A Milestone I Almost Never Got To See
“Mr. Edelman, I usually don’t say something like this. But I am certain that you have a blockage. But the good news is, I want you to check in next door to the cath lab right now. I will get you set up for a couple of stints first thing in the morning, and you will be good to go in a week.”
“Okay doc, but, I have plans on Saturday. I will come back on Monday morning. We can do it then.”
“Mr. Edelman, perhaps you didn’t hear me. This needs to be done, right away.”
My cardiologist to me, April 16, 2008
“Mr. Edelman, you are one of the luckiest men on this planet. I hope you can understand that. It was not a question of if you were going to die… but when.”
My cardiologist to me, April 22, 2008
On April 16th, I walked into a cardiologist’s office for a nuclear stress test, ordered by my family physician after I had complained about a chest tightness that I had been experiencing for over four months (that I could at least recall). I returned to the hospital the following day to have a catheterization only to wake up from the anesthesia to be told the situation was much worse than even he had anticipated.
These are the actual pictures of my “death”. The worst of three blockages was 80-90%.
I was diagnosed with a blockage of the left anterior descending artery, a.k.a. a “widowmaker.” And they call it that for a reason. Because of the extreme measures that need to be taken, you do not easily survive what will likely be a fatal heart attack. And the fact that I had this “tightness” symptom for so long, which happened several times a day, and simply just ignored it, I know I was truly lucky.
On the morning of April 18, 2008, the nurse would come into my room around 3am, and roll me down to the chapel of the hospital. It was a request that I had made before I was to be taken to surgery. At 4am, an orderly came in to prep me, and at 5am I was taken to the operating room.
There I was, laying on the table, naked, covered only by a thin sheet, my arms straightened out away from my body. Looking around, there were more than a dozen people in the room, tons of equipment, and a lot of tools and supplies. It was surreal to think all of this was necessary to save my life.
“He is so young,” I heard one of the nurses say. I was young, 42 years old, and by vitals and stats, there was no real understanding why I should be on that table. But I was. The anesthesiologist began talking to me, about what he was going to do. I did not hear him, because all I could think about was the fact that I could die. I had two young daughters at home that I never even got to hug and kiss one more time. That was the last thing I remember. I was out.
I woke up many hours later, in the ICU, alone. I had two nurses monitoring and observing me, Jackie and Joe. They did their best to keep me calm, scared from both the fear of the unknown of what had actually been done to me, and dealing with the pain of having my chest cracked open. I was only able to communicate with them with hand gestures for either “okay” or waving a finger for “yes” or “no,” or even spelling words with my finger on my bed.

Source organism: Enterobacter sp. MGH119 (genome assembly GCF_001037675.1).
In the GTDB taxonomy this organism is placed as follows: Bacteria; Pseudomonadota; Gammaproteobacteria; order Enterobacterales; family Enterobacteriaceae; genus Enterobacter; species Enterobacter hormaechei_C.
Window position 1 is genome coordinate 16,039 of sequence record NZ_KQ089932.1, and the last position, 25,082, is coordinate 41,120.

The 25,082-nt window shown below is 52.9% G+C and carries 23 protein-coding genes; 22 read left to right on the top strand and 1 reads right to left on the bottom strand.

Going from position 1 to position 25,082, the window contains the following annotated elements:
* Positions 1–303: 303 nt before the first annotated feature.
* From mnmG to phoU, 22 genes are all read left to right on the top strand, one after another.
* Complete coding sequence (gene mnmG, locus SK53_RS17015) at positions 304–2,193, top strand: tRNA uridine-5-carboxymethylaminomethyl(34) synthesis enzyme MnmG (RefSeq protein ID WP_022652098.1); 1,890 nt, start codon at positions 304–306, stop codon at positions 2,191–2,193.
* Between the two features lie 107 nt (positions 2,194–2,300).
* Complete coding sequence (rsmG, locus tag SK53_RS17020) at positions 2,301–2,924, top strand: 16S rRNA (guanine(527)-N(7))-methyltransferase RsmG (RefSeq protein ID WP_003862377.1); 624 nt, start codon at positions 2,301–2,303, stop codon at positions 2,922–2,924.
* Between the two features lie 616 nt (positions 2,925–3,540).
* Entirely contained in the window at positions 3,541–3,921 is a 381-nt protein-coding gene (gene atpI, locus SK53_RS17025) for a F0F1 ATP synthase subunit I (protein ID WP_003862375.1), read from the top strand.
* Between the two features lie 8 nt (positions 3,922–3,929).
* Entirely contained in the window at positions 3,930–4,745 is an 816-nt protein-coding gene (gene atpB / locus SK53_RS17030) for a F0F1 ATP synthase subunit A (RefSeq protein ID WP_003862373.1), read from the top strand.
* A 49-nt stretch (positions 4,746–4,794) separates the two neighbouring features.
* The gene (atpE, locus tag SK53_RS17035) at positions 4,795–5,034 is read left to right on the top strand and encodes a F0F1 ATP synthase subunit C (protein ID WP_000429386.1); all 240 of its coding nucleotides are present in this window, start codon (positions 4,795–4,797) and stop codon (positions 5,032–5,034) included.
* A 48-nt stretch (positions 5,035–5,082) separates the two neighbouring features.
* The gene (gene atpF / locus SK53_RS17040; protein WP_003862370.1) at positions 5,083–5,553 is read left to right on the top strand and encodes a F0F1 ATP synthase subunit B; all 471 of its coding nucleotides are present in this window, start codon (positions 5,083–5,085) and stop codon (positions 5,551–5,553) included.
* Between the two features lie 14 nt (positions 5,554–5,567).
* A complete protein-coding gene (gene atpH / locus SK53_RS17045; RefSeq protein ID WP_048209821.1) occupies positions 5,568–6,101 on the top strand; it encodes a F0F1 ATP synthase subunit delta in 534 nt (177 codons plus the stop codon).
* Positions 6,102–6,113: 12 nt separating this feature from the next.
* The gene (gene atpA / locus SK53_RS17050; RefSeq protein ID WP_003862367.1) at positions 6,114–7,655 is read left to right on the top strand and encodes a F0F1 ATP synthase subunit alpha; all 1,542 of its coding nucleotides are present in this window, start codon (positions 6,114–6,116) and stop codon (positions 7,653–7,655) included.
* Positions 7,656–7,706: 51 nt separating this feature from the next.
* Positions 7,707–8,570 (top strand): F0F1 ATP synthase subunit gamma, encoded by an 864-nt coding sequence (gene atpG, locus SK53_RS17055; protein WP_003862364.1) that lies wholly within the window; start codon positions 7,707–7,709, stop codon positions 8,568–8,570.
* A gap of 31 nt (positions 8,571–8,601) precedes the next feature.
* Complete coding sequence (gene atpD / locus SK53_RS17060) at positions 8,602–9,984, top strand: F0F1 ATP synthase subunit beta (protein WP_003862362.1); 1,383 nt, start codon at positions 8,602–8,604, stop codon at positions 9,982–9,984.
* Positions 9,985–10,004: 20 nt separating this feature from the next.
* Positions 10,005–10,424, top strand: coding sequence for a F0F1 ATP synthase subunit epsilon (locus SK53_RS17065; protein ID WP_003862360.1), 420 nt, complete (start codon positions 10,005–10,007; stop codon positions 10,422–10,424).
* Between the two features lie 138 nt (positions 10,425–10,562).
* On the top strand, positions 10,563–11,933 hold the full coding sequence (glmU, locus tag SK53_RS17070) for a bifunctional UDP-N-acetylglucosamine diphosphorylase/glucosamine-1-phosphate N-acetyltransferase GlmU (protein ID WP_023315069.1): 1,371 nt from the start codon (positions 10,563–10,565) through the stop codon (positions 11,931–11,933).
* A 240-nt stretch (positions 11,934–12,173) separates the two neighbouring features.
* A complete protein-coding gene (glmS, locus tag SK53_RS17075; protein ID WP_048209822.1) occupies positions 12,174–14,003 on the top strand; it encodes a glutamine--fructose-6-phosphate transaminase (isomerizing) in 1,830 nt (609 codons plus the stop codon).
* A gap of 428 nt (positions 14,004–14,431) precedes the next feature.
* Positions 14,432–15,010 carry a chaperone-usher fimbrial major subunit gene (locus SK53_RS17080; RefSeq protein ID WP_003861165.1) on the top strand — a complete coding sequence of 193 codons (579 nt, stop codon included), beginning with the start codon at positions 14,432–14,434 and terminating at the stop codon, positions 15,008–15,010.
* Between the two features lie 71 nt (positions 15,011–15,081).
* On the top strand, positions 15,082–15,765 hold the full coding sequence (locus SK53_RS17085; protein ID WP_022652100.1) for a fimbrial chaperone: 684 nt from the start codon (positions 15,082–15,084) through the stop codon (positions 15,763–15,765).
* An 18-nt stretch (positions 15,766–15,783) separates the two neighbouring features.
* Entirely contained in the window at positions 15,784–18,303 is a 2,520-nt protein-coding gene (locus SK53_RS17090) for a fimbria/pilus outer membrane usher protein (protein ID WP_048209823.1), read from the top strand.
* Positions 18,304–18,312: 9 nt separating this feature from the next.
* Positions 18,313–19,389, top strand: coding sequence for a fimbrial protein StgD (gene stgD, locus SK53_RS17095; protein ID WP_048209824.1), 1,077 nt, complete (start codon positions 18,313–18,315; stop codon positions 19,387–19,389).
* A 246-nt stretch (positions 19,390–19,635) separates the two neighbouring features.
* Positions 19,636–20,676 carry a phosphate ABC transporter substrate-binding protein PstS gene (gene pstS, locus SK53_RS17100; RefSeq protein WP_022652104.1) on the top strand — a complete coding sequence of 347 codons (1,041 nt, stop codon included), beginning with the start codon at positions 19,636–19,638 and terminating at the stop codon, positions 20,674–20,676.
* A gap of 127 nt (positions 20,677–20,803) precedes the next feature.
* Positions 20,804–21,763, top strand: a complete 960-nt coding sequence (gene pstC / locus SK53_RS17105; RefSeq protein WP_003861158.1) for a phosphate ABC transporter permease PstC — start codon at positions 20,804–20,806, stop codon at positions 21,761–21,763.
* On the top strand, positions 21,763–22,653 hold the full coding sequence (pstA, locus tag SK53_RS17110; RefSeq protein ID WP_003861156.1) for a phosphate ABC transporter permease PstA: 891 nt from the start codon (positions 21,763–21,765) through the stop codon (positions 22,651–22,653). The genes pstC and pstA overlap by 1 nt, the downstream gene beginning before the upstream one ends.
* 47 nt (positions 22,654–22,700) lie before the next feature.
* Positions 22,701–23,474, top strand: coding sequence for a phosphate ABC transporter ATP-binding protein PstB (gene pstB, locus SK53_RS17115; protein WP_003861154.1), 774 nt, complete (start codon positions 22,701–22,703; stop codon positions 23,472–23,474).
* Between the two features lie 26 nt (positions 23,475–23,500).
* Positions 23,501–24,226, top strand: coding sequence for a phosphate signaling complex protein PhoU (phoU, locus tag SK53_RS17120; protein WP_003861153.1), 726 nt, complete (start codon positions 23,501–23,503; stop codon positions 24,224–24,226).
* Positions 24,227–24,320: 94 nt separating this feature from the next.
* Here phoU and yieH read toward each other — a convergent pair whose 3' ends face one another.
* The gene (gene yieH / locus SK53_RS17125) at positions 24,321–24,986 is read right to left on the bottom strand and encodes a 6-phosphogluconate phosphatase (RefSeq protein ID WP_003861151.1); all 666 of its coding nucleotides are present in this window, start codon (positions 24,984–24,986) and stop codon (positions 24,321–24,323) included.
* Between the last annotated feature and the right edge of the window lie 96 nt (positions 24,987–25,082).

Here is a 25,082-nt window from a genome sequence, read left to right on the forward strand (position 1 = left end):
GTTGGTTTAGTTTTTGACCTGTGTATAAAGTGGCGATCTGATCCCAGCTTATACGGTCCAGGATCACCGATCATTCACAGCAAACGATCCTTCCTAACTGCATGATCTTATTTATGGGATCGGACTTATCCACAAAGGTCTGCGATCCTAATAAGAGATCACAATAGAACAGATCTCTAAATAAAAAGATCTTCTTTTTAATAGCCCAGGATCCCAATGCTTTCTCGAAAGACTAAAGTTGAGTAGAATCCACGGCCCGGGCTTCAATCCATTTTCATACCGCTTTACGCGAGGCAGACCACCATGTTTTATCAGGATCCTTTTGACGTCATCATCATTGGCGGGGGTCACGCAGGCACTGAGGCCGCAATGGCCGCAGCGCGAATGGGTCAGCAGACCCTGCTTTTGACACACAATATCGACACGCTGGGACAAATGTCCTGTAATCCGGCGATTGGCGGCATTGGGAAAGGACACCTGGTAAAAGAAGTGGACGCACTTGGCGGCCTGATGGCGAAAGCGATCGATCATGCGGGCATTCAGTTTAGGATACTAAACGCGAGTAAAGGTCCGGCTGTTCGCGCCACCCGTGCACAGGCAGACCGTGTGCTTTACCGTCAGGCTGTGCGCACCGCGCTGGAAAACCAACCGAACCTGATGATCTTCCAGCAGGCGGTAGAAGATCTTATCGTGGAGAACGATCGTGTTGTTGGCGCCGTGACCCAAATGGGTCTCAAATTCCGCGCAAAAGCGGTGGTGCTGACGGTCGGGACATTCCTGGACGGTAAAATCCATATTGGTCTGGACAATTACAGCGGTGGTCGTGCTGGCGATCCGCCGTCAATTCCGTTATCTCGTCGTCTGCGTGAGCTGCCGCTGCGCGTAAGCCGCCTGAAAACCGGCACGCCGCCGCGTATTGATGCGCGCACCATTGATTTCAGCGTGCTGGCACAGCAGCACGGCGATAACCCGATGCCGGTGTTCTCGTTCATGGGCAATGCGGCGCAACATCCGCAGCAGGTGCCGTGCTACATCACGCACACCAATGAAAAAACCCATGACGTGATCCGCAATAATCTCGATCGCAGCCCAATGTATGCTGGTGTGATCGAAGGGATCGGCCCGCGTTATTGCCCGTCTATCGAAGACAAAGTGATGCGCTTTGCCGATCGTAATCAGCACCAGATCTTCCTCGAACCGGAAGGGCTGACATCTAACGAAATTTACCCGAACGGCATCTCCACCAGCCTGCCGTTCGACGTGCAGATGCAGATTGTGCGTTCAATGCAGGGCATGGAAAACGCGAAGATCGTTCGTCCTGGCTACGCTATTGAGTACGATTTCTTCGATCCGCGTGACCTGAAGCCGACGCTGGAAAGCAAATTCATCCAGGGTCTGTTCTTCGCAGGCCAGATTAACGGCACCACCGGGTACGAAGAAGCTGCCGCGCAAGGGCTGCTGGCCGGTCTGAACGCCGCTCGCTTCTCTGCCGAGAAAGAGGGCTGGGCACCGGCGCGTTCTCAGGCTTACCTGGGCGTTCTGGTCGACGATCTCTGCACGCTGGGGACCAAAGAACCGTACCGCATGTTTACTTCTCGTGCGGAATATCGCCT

Over the next 5 days, I remained in the hospital, pushing my recovery while at the same time, dealing with an infection I had developed. On the final day, I was released and went home.
The heart pillow behind my daughter’s head was given to me as a tool to help me hold on to, to press against my chest in the event of a cough or sneeze. But clearly my daughters were more than happy to be closest to the most important part of me, my heart, and laying on the pillow was the best, and safest way for me, for them to do it.
It was discovered that I had this condition as a result of late developing side effects from the treatments I went through for Hodgkin’s Lymphoma nearly 18 years earlier. I was exposed to 4 times the lifetime maximum of ionized radiation in a 30 day period, treated with chemotherapy drugs known for their toxicity (mustragen – used by dictators Sadaam Hussein to kill his own citizens, adriamyacin – a.k.a. the “red devil”, destroys the heart muscle, and bleomyacin – known for doing severe damage to the lung). Even the diagnostic procedure of having my spleen removed and tested, has left me immune-compromised – harder for me to fight and protect myself from nearly every illness. There is more, but you get the hint, I traded one bad situation for another.
It was the radiation that created this particular situation. Most of us who have been exposed to this amount, and have this condition, refer to radiation as “the gift that keeps on giving.” There is a term in the industrial world, called “half life”. Simply put, it is described as the length of time it takes for your body to get rid of the radiation exposure. For instance, a dental xray, the radiation does not last very long. But if you ask a radiologist the half life of 4000 rads of ionized radiation, and their facial expression will turn to one of shock. This will stay with me, the rest of my life. Look at it this way, imagine your skin after initial sun burning. It continues to get red even after you are out of the sun. Well, the same thing with the radiation exposure of my treatments.